Unbreakable’s popularity highlights the indefatigable spirit of Netflix binge-watchers. 


Any show can be binge-watched, but few are as delightfully weird and addictive as the new Unbreakable Kimmy Schmidt, which Netflix plopped gingerly into its streaming service this month.

House of Cards and Orange Is The New Black also descend in full-season form from the benevolent Netflix overlords, and that’s great for people with the time and concentration to spare for 13-ish hours of intricate plotting.

As a half-hour sitcom, Unbreak-able Kimmy Schmidt is a bit less intimidating. Not only is the time commitment more manageable at 7 1/2 hours, but there are fewer worries about big plot twists being ruined — largely because there are none.

Sure, a few guest stars make cameos along the way, but it won’t ruin any of the fun knowing that Nick Kroll and Dean Norris show up. The show revolves around Kimmy Schmidt, played by the effervescent Ellie Kemper (best known from her turn as Erin on The Office). One of four women rescued from a doomsday cult after 15 years in an underground bunker, she decides not to return to Indiana with the others. Instead, she stays in New York City, where her notoriety won’t define her.

Of course, that’s easier said than done. Slowly but surely, her friends and acquaintances learn the truth about her past. But before that, her experiences (and lack of experiences) shape her life.

Kemper plays Kimmy with unrestrained glee. The fish-out-of-water story is exaggerated, as her displacement from society for more than a decade means that smartphones and automatic sinks are still new to her, but the sometimes dangerous and confusing New York City is a joy to someone who spent years underground.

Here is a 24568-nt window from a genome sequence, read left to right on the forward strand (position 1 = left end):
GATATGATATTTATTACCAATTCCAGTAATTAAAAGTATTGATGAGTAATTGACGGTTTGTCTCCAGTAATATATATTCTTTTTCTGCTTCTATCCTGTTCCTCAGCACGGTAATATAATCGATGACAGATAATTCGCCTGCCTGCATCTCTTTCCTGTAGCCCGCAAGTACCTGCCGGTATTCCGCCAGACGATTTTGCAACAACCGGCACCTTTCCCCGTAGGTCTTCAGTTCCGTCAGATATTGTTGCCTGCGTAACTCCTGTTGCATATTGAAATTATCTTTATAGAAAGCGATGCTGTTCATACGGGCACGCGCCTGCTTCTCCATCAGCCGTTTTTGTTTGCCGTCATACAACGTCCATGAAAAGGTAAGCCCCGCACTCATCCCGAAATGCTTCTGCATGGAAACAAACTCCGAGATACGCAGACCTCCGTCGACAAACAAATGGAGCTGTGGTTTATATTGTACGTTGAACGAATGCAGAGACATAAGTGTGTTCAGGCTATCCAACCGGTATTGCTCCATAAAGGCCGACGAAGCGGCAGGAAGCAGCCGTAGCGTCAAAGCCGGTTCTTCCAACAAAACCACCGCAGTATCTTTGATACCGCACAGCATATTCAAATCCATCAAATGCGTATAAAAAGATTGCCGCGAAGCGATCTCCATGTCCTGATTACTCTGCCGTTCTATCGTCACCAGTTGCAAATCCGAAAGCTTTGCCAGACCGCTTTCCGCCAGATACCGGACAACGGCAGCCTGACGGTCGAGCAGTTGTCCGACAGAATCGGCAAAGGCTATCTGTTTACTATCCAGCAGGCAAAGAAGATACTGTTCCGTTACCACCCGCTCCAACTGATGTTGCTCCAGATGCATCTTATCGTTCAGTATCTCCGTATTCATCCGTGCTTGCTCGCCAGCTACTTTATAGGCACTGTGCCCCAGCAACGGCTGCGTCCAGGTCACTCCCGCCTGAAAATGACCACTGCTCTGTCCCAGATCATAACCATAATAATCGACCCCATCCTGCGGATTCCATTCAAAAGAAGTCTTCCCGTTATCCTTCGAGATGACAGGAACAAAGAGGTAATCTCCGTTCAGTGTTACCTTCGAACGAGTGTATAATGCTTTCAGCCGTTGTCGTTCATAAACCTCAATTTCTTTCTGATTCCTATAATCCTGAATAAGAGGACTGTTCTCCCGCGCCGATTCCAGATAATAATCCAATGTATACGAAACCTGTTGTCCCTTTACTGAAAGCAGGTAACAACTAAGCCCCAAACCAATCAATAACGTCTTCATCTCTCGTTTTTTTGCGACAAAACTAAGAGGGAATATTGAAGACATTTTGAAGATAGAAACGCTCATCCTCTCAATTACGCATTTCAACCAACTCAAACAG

The often-unwilling guide through her new life is roommate Titus Andromedon (Tituss Burgess), who finds a measure of inspiration from Kimmy’s unbreakable spirit. Still, this show comes from the 30 Rock pedigree, so reality often intrudes and tramples some of the conventional sitcom plots.

Jane Krakowski plays Kimmy’s boss, Jacqueline Voorhees, in a manner reminiscent of her role as Jenna Maroney on 30 Rock — she’s vapid, self-centered and generally bad at being a human being. It’s enjoyable seeing this character again, especially bouncing off a different type than Liz Lemon. Jacqueline and Kimmy have a new dynamic. Liz knew how ridiculous Jenna was. It takes Kimmy a while to see just how dysfunctional Jacqueline and the rest of the Voorhees family are.

Unbreakable Kimmy Schmidt gets better as it gets weirder. The themes stay grounded, but as the plots make wildly divergent turns, the show gets funnier. There’s high re-watchability potential for each episode, as the writers have packed each scene with gags it might take a few viewings to catch. Credit the amazing cast for its nuanced work in jokes that might otherwise be too broad to land.

Thankfully, we won’t have to say, “Troll the respawn, Jeremy!” to the show for too long.

Netflix knows it has a winner and has already put in an order for a second 13-episode season.

In the meantime, get to watching. You’ll want to know why everybody is rhyming pinot noir with midsize car.

Print headline: Couched, Unbreakable’s popularity highlights the indefatigable spirit of Netflix binge-watchers.

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